My resume includes thirteen years in the public school system as a band and choir teacher. Being a disciplinarian was the most difficult aspect of teaching. Most students were well-behaved and respectful. There were a few that pushed the limits however. Wendell was one of those. He played Baritone Saxophone in band. He wasn’t a bad kid… he just liked to talk, especially to Terri. Of course, if they were talking, neither were playing their saxes. I gave Wendell demerits and lowered his grade, all to no avail.
One day I decided to have a little fun at his expense. This was back in the day when male teachers wore sports jackets. I tucked a starter pistol into the waistband of my slacks and covered it with my jacket. I told several students in the front what I was going to do so they would not be alarmed. Wendell started talking. I pulled out the pistol, pointed it toward him and shot. I said, “Now you shut up!” It was the first time I ever saw J.D., Wendell’s best friend, smile. It was great… very satisfying. I cannot recall if Wendell was affected or not. He was probably like a wild horse. He couldn’t be broken.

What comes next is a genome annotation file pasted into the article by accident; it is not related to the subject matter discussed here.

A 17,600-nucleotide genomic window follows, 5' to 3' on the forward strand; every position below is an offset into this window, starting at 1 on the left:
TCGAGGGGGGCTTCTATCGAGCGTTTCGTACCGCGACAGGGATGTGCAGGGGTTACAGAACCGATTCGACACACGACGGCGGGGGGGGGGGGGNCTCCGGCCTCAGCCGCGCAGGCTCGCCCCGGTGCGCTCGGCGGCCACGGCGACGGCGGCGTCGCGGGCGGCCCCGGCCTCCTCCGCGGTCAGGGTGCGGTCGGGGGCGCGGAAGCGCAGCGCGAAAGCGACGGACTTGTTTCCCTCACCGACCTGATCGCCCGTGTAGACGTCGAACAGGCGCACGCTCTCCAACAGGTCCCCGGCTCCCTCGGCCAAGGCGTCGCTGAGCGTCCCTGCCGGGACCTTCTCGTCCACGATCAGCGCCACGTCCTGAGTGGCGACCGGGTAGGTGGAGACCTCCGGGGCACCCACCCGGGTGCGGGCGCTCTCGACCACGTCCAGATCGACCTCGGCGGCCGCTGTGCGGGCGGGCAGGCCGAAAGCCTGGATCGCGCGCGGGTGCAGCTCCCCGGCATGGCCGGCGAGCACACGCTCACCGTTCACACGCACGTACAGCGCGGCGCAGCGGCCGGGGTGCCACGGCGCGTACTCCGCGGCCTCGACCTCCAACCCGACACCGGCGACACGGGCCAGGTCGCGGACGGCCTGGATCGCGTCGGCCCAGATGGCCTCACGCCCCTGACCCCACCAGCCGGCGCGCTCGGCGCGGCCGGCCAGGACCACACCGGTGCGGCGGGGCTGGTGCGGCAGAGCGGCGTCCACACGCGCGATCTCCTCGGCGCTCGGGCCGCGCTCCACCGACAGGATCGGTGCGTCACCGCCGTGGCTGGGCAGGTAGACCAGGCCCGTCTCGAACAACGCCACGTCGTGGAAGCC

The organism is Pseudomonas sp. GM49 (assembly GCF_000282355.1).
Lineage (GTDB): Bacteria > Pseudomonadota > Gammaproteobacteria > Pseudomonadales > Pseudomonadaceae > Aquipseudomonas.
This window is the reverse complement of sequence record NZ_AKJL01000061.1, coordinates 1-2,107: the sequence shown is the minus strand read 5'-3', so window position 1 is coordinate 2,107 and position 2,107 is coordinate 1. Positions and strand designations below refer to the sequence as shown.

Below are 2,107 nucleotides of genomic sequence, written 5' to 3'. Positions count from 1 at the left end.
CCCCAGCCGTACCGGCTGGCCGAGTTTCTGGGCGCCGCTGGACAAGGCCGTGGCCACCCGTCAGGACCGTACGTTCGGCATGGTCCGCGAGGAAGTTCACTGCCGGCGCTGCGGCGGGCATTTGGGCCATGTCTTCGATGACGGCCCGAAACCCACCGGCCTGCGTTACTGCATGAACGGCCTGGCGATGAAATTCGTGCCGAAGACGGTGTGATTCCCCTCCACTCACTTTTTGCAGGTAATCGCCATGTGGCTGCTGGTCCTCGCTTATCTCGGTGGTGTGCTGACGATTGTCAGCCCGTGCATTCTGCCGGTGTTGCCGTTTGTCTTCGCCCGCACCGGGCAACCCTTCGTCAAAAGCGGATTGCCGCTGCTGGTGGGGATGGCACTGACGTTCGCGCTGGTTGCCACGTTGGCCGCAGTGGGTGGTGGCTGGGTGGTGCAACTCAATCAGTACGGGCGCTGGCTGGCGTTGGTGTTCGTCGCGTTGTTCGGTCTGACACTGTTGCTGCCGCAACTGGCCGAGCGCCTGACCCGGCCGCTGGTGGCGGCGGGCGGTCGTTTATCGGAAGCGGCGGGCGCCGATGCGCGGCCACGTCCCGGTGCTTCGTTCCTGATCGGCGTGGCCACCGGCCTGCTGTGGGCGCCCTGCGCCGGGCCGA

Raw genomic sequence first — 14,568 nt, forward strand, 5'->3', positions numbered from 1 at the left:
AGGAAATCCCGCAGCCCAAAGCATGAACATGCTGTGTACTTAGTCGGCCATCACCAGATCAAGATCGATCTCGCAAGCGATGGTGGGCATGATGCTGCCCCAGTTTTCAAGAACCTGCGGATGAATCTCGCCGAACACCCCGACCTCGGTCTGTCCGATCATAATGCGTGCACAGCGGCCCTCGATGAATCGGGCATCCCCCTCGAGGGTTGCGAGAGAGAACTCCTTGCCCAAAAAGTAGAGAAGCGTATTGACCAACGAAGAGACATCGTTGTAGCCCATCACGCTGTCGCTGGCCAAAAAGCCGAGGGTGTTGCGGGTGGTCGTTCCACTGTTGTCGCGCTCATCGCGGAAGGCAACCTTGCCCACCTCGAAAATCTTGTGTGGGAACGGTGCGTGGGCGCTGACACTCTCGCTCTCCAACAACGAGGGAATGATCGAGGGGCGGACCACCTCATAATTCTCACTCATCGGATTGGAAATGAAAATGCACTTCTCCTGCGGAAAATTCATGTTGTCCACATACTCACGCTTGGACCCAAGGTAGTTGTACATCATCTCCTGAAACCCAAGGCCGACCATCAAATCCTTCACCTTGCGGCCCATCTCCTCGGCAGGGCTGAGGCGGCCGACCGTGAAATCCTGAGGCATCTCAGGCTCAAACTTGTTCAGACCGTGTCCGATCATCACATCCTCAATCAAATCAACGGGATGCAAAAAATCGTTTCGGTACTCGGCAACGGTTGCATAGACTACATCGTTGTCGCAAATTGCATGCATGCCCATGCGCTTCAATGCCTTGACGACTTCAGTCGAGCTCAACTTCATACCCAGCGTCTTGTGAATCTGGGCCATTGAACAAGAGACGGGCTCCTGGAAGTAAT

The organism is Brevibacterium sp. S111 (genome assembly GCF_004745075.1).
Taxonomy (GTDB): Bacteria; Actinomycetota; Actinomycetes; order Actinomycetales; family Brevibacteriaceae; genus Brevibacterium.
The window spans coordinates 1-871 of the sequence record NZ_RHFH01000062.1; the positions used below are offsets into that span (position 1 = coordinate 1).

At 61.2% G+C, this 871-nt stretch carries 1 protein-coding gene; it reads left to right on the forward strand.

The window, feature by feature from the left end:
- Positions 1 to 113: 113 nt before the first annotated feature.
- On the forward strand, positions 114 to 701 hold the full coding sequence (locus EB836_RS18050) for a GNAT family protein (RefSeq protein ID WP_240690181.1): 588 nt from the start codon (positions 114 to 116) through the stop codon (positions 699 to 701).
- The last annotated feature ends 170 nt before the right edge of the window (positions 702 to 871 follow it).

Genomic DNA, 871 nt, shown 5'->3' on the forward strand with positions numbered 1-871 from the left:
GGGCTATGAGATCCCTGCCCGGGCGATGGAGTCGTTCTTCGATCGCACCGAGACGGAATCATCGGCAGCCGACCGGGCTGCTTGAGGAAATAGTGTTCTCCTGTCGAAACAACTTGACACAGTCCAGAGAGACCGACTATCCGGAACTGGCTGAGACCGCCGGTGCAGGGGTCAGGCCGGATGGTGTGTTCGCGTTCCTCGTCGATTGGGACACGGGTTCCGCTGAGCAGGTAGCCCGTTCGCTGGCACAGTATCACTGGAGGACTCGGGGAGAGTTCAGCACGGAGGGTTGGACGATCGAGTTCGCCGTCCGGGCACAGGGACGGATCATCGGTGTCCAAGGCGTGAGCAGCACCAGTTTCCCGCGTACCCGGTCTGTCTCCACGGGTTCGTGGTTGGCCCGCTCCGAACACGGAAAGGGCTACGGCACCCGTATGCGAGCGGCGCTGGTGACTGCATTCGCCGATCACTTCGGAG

If I were teaching now, I likely would be unable to act out a stunt like that. At the time, I never thought a thing about it.
What does this have to do with art? Nothing, but it was certainly a creative approach to the problem.